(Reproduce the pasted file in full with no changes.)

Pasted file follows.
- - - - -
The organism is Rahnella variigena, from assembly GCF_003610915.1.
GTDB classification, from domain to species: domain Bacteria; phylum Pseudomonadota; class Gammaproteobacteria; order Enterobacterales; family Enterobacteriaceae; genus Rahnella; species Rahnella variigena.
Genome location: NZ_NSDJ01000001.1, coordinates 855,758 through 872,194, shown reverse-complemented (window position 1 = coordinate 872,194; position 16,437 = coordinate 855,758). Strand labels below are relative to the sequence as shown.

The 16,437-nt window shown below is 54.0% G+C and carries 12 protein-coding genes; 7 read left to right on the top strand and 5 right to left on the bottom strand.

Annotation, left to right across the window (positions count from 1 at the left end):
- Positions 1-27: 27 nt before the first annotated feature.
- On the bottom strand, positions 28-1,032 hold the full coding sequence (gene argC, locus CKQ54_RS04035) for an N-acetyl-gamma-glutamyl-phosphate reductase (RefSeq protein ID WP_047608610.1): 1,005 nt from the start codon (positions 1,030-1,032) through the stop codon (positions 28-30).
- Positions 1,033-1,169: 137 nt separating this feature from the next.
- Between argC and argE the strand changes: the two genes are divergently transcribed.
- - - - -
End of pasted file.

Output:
The organism is Rahnella variigena, from assembly GCF_003610915.1.
GTDB classification, from domain to species: domain Bacteria; phylum Pseudomonadota; class Gammaproteobacteria; order Enterobacterales; family Enterobacteriaceae; genus Rahnella; species Rahnella variigena.
Genome location: NZ_NSDJ01000001.1, coordinates 855,758 through 872,194, shown reverse-complemented (window position 1 = coordinate 872,194; position 16,437 = coordinate 855,758). Strand labels below are relative to the sequence as shown.

The 16,437-nt window shown below is 54.0% G+C and carries 12 protein-coding genes; 7 read left to right on the top strand and 5 right to left on the bottom strand.

Annotation, left to right across the window (positions count from 1 at the left end):
- Positions 1-27: 27 nt before the first annotated feature.
- On the bottom strand, positions 28-1,032 hold the full coding sequence (gene argC, locus CKQ54_RS04035) for an N-acetyl-gamma-glutamyl-phosphate reductase (RefSeq protein ID WP_047608610.1): 1,005 nt from the start codon (positions 1,030-1,032) through the stop codon (positions 28-30).
- Positions 1,033-1,169: 137 nt separating this feature from the next.
- Between argC and argE the strand changes: the two genes are divergently transcribed.